5.2.3. BMG the rescue:
BMG one of the big five record label announced that it was forming an alliance with Napster to develop a subscription based music distribution service based in Napster peer to peer technology, BMG provided Napster with $60 million loan.
6. Conclusion
Creating an appealing pay service will be a steep barrier, particularly with the fact that the users have got accustomed to the free service and the existence of competitors who can provide the same service free. In addition, the opinion that they have been charged excessively by the music industry is common among the consumers and needs effort from all sides to correct this problem. Napster has sown the seeds of a digital revolution where the consumers have become tired of the traditional distribution model and have started expecting more.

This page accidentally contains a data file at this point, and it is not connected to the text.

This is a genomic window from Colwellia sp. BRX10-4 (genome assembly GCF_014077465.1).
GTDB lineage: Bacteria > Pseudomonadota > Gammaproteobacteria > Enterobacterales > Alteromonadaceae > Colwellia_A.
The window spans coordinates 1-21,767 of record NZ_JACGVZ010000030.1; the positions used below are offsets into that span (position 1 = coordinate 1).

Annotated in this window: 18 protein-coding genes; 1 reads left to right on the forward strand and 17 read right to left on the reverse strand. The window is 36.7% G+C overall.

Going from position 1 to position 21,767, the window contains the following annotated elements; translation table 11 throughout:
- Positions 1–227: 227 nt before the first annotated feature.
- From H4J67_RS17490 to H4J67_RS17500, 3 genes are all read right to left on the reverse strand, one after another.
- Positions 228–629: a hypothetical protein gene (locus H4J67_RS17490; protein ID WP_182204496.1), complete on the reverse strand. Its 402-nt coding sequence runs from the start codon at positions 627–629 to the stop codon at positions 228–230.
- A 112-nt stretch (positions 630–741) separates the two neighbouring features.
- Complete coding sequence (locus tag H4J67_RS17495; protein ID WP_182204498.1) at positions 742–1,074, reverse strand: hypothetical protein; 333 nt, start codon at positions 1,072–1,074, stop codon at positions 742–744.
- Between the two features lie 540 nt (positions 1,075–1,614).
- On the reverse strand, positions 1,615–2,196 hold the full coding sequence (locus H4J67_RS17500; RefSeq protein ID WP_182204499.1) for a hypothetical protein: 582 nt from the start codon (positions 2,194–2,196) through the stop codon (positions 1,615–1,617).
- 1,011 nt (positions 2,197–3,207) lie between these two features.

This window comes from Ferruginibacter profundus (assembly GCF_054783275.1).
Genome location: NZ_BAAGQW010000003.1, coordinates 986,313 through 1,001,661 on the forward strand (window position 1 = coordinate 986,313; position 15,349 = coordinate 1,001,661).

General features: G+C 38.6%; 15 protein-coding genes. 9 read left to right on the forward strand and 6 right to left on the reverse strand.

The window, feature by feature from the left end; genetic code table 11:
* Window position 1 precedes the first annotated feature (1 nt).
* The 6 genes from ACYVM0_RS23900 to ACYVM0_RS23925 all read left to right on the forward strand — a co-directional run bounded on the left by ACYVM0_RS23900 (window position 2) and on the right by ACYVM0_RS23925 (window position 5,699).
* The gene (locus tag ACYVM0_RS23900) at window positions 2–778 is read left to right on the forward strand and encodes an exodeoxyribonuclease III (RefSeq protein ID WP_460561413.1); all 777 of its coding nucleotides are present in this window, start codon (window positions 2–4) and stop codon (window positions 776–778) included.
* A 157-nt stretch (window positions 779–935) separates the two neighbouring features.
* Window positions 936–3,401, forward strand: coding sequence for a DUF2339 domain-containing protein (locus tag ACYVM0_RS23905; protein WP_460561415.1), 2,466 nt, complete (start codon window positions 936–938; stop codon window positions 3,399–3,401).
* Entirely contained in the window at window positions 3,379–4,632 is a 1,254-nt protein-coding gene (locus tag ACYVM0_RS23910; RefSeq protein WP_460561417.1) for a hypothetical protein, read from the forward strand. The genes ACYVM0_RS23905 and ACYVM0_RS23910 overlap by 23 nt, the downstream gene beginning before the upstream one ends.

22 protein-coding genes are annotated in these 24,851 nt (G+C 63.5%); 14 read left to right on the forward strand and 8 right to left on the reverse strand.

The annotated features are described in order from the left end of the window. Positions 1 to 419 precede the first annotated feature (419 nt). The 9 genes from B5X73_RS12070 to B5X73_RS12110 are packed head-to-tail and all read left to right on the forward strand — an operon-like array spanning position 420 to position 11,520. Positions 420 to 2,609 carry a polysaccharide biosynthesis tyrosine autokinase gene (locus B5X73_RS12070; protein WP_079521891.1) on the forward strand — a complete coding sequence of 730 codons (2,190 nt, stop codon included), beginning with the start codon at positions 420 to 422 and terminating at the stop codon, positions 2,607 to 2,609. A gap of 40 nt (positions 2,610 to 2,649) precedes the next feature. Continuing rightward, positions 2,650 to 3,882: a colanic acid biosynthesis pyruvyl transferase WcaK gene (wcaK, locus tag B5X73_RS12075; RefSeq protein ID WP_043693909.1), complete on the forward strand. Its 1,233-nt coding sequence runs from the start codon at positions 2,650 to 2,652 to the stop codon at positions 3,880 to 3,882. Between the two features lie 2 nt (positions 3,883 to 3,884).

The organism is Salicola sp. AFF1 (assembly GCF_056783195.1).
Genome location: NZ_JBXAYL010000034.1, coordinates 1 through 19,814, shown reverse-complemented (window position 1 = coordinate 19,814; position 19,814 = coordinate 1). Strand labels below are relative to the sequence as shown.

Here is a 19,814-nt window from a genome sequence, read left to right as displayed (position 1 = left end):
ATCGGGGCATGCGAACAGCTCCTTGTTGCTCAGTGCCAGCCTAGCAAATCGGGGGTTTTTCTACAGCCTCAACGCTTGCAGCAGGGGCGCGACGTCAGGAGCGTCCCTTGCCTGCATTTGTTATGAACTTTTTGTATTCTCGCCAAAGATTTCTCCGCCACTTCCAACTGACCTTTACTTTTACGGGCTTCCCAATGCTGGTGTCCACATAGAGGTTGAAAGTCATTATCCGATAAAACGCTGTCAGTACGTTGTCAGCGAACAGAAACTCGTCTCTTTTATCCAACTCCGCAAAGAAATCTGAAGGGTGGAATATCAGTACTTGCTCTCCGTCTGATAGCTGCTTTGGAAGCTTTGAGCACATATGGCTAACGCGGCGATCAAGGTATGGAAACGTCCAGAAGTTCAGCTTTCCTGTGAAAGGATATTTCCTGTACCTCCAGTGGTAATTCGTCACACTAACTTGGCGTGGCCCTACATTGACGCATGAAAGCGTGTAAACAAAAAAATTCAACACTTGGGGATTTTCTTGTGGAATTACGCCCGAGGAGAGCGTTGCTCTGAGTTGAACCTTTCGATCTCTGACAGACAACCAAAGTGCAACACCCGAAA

As technology advances across the board and online digital delivery slowly replaces CD sales, these issues will become more and more pressing for the major labels. Napster needs to make recording companies realize a vision of a digital future. Recognizing and planning for future market needs now will allow these major labels - or anyone else who responds well to this market needs - to survive as the future of the music industry. Napster became wildly popular because it provided something that customers really want and that was not available anywhere else: convenient, on-demand access to everything. No Internet service, no record label, no retail store, no flea market, no radio station has ever before provided people with this opportunity, and the fact that people flocked to use it in record numbers shows clearly that this on-demand access is something of great value.